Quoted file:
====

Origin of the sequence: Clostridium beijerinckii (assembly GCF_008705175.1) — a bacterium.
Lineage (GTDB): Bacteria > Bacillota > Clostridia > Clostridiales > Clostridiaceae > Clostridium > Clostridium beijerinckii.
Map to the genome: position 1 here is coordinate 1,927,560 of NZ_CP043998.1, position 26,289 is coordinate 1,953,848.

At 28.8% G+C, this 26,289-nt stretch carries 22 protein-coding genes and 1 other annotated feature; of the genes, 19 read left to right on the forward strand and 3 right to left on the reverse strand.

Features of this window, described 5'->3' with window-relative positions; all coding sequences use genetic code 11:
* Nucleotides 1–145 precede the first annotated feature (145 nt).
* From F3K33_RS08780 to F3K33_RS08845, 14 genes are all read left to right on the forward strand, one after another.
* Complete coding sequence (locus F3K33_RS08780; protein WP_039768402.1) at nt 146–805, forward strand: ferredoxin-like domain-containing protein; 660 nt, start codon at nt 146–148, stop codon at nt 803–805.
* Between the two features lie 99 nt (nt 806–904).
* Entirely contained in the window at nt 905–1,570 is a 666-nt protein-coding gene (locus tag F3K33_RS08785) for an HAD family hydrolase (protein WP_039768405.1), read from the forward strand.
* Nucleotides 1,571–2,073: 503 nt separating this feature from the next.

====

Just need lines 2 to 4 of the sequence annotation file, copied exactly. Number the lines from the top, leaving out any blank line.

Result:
Lineage (GTDB): Bacteria > Bacillota > Clostridia > Clostridiales > Clostridiaceae > Clostridium > Clostridium beijerinckii.
Map to the genome: position 1 here is coordinate 1,927,560 of NZ_CP043998.1, position 26,289 is coordinate 1,953,848.

At 28.8% G+C, this 26,289-nt stretch carries 22 protein-coding genes and 1 other annotated feature; of the genes, 19 read left to right on the forward strand and 3 right to left on the reverse strand.